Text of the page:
Romans 1:16 I am not ashamed of the gospel, because it is the power of God that bring salvation to everyone who believes: first to the Jew, then to the Gentile.
But actually that is not the passage I have chosen to preach on. We are going to read from Paul’s second letter to the young pastor, Timothy, which is also about not being ashamed of the gospel.
Read 2 Timothy 1:6-14
What image you have of Timothy? Paul had deployed him to lead the church in Ephesus but it seems that he was facing a major temptation. He was afraid and the temptation was to retreat from proclaiming the gospel. He was embarrassed by the gospel and afraid to speak the truth boldly.
Do you think that is also true for many Christians today? Are many Christians a bit confused about what the gospel is, a bit embarrassed by the gospel and therefore silent? Here we have the words of Paul, the older Christian, Timothy’s mentor, teaching a young Christian about timidity.
- 1:4 refers to Timothy’s tears. We don’t know the reason for those tears but, given the rest of the letter, it is probably his fear and his reluctance to do the work that Paul had commissioned him to.
- 1:6 –Timothy had received the laying on of hands – probably referring to his commissioning to ministry. And he had received a spiritual gift – an empowering by God for this ministry. But he wasn’t using it! Why not? Paul urges him to fan it into flame once again.
- 1:7 – Paul says that the Spirit of God does not make us timid. That seems to be Timothy’s problem. On the contrary, the Holy Spirit gives us power. We will come back to that.
- 1:8 – Paul says “Do not be ashamed of the testimony about our Lord, or of me His prisoner. But join me in suffering for the gospel, by the power of God.” Ashamed of the gospel. This New Testament pastor was ashamed of the gospel! Both the gospel itself and Paul’s suffering were causing Timothy to fear. He wasn’t sure he wanted to be identified with Jesus or with Paul.
- 1:12 – Paul says that he is suffering because of the gospel but he is not ashamed of it. Why? Because he knows Jesus and he is convinced that Jesus will ultimately deliver him.
- 1:15 – he has been deserted by everyone. Why? Because they were also ashamed and afraid?
- 1:16 – Onesiphorus had helped Paul. Unlike the others, he had not been ashamed of Paul’s chains.
- 2:1 – Paul urges Timothy to be strong in the grace that is in Christ Jesus.
- We could go on looking at Paul’s exhortations to Timothy to hold onto the truth and to proclaim it, in the rest of the letter, but we won’t. I am sure you get the picture.
Timothy was timid. Identifying with Jesus meant opposition. Timothy was tempted to pull his head down below the parapet; to play it safe. On the other hand, Paul was boldly proclaiming Jesus but suffering for it. Paul was in chains. Paul was being criticised. There is an interesting contrast here between Paul and Timothy. Being bold, and suffering, seem to go together. That frightened Timothy. And so, in the same way that Peter had denied knowing Jesus, Timothy was ashamed of associating with Paul.
There is a temptation for us to distance ourselves from the gospel message and from Jesus Himself. Speak up for truth and you will probably be criticised and so we are tempted to say nothing, or tempted to change the message so that it is less offensive.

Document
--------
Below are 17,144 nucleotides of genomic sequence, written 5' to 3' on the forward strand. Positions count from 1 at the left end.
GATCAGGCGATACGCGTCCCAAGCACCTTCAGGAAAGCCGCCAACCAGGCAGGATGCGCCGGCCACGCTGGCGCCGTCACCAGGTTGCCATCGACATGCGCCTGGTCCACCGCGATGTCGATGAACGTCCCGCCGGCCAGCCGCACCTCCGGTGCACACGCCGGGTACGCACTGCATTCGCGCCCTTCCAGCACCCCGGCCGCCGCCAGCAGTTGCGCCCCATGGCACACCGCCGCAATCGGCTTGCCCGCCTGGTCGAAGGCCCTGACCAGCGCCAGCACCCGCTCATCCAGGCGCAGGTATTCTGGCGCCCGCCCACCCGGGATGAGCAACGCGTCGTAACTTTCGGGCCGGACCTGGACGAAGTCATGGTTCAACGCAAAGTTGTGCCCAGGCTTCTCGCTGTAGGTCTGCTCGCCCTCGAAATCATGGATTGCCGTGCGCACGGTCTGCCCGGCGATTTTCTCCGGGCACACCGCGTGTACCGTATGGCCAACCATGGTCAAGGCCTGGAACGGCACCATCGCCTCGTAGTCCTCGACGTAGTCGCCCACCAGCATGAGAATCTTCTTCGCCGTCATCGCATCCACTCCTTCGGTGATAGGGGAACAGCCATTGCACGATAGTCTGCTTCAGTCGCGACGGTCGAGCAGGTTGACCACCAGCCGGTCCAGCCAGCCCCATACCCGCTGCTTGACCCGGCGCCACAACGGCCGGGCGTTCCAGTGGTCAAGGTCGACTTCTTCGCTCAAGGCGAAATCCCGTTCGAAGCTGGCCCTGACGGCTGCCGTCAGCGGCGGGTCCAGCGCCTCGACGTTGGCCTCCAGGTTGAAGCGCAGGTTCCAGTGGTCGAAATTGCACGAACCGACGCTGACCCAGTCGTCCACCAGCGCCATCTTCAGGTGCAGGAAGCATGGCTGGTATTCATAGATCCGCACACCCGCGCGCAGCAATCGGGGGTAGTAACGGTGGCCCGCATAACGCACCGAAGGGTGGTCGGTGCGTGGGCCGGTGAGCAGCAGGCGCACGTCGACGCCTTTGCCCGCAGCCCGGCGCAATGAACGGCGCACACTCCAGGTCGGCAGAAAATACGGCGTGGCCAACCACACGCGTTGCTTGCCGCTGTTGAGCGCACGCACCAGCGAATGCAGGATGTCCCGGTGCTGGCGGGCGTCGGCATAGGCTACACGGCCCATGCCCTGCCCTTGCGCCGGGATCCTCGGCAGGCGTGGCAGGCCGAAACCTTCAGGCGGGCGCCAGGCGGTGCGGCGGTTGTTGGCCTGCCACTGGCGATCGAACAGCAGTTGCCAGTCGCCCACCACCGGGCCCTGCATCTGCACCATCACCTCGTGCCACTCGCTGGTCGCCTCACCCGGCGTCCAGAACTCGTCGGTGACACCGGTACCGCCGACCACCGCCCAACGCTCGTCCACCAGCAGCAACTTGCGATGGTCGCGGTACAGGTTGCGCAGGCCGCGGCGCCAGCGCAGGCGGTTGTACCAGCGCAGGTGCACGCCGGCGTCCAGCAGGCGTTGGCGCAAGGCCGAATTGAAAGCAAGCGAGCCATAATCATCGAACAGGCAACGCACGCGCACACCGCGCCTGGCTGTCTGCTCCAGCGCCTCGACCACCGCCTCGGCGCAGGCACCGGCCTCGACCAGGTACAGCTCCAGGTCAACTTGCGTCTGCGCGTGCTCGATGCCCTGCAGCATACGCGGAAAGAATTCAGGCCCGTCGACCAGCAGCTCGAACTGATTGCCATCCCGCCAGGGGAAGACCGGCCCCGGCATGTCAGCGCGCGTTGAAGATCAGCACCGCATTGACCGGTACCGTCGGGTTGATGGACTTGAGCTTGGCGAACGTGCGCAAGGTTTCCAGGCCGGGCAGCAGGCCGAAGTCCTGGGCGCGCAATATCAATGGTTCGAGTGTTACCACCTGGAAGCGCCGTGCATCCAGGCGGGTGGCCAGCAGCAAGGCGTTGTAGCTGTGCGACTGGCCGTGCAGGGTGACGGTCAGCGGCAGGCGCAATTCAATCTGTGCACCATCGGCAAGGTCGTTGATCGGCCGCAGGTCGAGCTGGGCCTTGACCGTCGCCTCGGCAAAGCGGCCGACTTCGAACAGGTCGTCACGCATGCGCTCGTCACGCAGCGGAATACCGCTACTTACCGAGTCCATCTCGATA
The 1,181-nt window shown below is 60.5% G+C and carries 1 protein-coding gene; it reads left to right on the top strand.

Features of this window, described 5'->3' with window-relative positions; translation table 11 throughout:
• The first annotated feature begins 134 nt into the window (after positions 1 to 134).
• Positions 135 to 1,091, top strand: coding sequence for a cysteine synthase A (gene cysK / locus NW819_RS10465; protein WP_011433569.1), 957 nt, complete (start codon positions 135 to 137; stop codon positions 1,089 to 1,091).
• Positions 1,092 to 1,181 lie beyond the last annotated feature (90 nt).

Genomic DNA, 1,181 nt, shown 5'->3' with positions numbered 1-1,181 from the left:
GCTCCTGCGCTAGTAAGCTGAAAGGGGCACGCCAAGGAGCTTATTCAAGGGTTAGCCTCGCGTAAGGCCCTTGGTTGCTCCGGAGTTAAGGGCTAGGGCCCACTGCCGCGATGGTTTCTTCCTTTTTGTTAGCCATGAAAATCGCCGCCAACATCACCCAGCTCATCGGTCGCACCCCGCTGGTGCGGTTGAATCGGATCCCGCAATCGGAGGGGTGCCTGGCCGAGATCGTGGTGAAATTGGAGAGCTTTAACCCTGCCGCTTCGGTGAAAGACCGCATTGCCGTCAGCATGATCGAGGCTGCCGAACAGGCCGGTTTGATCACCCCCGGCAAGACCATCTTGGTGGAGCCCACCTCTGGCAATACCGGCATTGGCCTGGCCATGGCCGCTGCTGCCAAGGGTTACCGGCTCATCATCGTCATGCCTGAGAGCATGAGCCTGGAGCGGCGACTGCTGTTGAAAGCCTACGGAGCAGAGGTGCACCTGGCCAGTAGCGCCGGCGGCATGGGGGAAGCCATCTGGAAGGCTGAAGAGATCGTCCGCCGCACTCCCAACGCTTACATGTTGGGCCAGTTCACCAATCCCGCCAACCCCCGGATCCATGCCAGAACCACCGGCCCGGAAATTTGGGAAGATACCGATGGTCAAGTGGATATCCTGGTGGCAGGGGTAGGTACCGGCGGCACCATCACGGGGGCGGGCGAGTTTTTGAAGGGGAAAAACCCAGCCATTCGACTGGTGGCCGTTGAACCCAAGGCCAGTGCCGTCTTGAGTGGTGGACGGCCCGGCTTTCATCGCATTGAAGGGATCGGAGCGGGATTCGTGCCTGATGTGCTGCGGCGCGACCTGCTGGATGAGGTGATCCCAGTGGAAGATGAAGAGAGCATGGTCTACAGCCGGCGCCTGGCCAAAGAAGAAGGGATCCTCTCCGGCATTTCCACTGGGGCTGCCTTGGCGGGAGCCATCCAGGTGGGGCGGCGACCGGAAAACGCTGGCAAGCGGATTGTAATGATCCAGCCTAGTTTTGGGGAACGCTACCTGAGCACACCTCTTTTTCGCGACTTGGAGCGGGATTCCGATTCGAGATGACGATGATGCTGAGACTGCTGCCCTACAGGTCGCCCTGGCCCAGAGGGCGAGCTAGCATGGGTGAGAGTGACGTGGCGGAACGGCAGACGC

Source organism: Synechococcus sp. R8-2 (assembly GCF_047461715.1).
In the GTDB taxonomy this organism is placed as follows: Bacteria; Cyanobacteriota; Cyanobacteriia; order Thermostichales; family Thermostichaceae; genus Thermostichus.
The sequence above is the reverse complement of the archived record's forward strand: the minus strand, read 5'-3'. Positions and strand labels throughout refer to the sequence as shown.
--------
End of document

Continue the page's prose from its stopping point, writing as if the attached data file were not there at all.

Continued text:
For example, the Bible teaches that Jesus is the only way to God. Jesus Himself said, “No one comes to the Father, expect through me.” The disciples said that salvation is found in no one else for there is no other name under heaven by which we must be saved (Acts 4:12). It is very clear in the scriptures that Jesus is God’s unique provision for the salvation for the world. There is no one else. Jesus, and Jesus alone, is the Lamb of God who takes away the sin of the world.
But are we willing to say that? Or do we fear being considered arrogant or fear being ridiculed? Are we tempted to fudge that teaching because we are ashamed of it? Do we prefer to just keep quiet?
Even the vocabulary of the gospel sometimes sticks in our throats. Some people choke on words like “saved” and “holiness”? Are we willing to talk about the consequences of rejecting God’s grace – death; separation from God? Do we feel comfortable talking about eternal life – heaven?
I use those words because they are the words that Paul uses in this passage. For him it is all about the gospel or, as he puts it in v.8, “the testimony about our Lord”. What is that gospel?
Look at v.9. “God has saved us and called us to a holy life.” That is the gospel. That is the good news. God has saved us and called us to a holy life. Paul doesn’t shrink from declaring that.
He hasn’t used the word “sin” but it is clearly implied. Why is there a need to be saved? What have we been saved from? Sin and its consequences. What does holiness imply? Turning away from sin. Dedicating ourselves to God. Even the idea of turning raises another gospel word: repentance.
Paul then says that we are saved not because of anything we have done but by God’s grace. It is simply the goodness and the mercy of God, not our worthiness. We cannot earn it; we just have to receive it. But even that can be offensive to people who want to feel that they earnt it. Are we willing to say to people that they will never be good enough; we must acknowledge our unworthiness and receive God’s gift?
Sometimes people think that God is hard to please and that He is biased towards punishing us. But Paul says God’s purpose is to save (see v.9). God made grace available before the beginning of time. Grace wasn’t some afterthought. God has extended grace to sinful people from before the beginning of time.
That grace is in Christ Jesus. Grace was always God’s attitude but it was revealed in the appearing of Jesus. In Jesus, our Saviour, God’s saving grace is made available. He is God’s means of salvation.